By Julia Lerner
In a discussion hosted by the Newseum Dec. 6, panelists had the opportunity to discuss the impact developing technologies have on defense and diplomacy in the United States.
Moderated by Newseum Chief Technology Officer Mitch Gelman, the panel was part of a series of events hosted by the Newseum on the future of virtual and augmented realities, and immersive technologies. This particular event focused on the impact and problems of virtual and augmented reality when applied to foreign relations in the U.S.
“We’re looking at virtual reality and augmented reality through two primary frames,” said Director of the Office of American Spaces at the U.S. State Department Chris Dunnett. “We’re looking at the [military and combat] training, and the public diplomacy. … We want to know how do we communicate with people elsewhere in the world? … and how can we use this for public diplomacy? How can we apply this technology?”
“Augmented reality is already in our everyday lives,” said panelist Thomas Bowman, Director of the Ground Combat Systems Division in the U.S. Army Communications-Electronics Research, Development and Engineering Center. “It’s such a new field for the army, and we really need to figure out how to use it.”
Others addressed the quickly-evolving landscape for technology and expressed that the military has been slow to catch up.
“We’re living in a time where technology is advancing very quickly,” said Director of Technology and National Security Programs at the Center for a New American Security Paul Scharre, one of the panelists at the event. “We still have a very industrial-age approach to actually getting ahold of these technologies. We buy things in 10, 20, 30 year timelines, and what we have now is not” updated enough to process virtual reality, he said.
“There’s a joke that technology is anything that has been developed after the year you were born,” Scharre said. Toddlers are quick to adapt to touch screens and Pokemon Go, while the “old grunts on the ground” are more sceptical of new technology than ever.
This new technology presents itself as a radical approach to training for those in the military. It allows for new, more immersive training and for smarter weapon technology while in the field. It also lends itself to “situational awareness and precision navigation capabilities, both key to survival on the battlefield,” Bowman said.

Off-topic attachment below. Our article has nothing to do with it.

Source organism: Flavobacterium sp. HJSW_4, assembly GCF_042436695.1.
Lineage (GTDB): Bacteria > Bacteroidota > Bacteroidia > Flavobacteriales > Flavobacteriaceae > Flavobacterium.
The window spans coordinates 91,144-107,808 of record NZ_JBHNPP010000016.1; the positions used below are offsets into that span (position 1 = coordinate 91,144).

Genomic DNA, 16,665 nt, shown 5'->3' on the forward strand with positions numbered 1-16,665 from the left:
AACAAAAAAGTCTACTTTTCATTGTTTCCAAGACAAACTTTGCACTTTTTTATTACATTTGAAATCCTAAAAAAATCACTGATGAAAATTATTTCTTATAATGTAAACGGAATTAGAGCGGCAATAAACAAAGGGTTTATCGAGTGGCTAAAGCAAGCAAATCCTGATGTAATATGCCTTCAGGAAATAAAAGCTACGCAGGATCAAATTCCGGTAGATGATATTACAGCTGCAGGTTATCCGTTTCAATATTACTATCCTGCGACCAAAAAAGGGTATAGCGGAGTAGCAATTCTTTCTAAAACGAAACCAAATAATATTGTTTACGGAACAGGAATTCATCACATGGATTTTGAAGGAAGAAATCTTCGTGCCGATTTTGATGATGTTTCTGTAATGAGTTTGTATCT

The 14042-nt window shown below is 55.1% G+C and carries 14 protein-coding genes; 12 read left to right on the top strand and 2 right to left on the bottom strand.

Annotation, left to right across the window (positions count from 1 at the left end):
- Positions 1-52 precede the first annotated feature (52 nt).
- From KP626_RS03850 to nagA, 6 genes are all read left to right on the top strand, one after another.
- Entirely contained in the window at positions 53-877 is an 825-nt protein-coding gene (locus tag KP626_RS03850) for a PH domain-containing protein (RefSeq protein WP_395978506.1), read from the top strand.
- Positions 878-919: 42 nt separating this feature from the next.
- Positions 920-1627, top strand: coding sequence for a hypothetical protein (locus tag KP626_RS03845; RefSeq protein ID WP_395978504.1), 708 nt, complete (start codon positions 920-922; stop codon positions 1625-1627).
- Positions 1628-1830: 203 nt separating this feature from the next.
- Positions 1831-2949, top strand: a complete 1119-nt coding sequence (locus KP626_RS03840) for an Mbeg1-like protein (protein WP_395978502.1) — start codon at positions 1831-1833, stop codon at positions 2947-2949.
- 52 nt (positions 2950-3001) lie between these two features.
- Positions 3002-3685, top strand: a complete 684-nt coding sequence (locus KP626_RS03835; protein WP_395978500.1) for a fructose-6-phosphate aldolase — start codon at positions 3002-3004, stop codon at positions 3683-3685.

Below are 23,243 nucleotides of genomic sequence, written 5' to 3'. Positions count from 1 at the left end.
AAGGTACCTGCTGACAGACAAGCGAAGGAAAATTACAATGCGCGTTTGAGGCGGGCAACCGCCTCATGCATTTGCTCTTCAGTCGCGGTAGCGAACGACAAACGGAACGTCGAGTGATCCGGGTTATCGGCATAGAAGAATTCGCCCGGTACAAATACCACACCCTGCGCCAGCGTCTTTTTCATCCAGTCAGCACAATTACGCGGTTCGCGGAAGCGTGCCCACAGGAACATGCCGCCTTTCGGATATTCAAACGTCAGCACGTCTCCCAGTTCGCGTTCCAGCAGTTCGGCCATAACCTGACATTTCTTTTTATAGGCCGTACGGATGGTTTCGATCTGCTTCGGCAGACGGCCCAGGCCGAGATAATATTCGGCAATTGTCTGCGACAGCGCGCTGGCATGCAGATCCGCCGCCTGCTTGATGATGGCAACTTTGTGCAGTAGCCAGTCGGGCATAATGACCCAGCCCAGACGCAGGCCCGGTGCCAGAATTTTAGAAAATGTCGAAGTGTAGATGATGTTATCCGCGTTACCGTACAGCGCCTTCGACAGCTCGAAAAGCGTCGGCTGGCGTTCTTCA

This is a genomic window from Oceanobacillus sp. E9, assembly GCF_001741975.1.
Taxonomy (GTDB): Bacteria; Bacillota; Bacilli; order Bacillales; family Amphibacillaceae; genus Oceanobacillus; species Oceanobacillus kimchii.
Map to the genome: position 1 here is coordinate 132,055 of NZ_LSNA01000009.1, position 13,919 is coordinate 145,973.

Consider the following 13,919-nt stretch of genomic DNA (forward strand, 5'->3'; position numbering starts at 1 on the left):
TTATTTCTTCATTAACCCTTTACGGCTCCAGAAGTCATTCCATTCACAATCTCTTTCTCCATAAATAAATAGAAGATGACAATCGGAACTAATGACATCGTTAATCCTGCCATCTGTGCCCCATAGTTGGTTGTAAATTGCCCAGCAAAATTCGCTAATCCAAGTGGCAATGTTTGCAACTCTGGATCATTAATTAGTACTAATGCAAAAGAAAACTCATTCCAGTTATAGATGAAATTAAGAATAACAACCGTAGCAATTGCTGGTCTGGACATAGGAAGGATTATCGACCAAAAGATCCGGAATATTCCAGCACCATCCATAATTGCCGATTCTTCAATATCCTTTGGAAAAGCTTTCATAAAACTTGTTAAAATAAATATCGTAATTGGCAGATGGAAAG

“Certain things you can do in training are too dangerous to simulate in real life,” said Dr. Mark Livingston, the Head of Virtual Environments Laboratory in the U.S. Naval Research Laboratory. He said the beauty of training in virtual reality is that soldiers can learn and be more prepared for these dangerous scenarios without ever being in harm’s way.
However, Livingston said “just because we can put something in the interface [of new combat technology], doesn’t mean it’s a good idea.”
These new technologies have completely altered the way individuals train for combat, in addition to the changes in diplomatic relationships around the world. One of the problems, though, is leaders and researchers cannot get people to use it.
Members of the military are taking a “conservative approach to new technology,” and are hesitant to adopt these new training methods as opposed to the tried-and-true standard training, Scharre said.
Scharre voiced the “importance of a … close relationship between those developing the technology and those using it,” a sentiment echoed throughout the night by other panelists — they said they all hope to strengthen the communication between the engineers creating the technology and the individuals in the field in an attempt to encourage them to become more comfortable with the changing technology.
In the future, Bowman said he hopes virtual and augmented reality will help “make the jobs of our soldiers easier,” and believes the new technology will help them survive in times of combat.
Featured Photo Credit: Outside The Newseum (Lisa Woolfson/Bloc Photographer).
Julia Lerner is a junior journalism major and can be reached at email@example.com.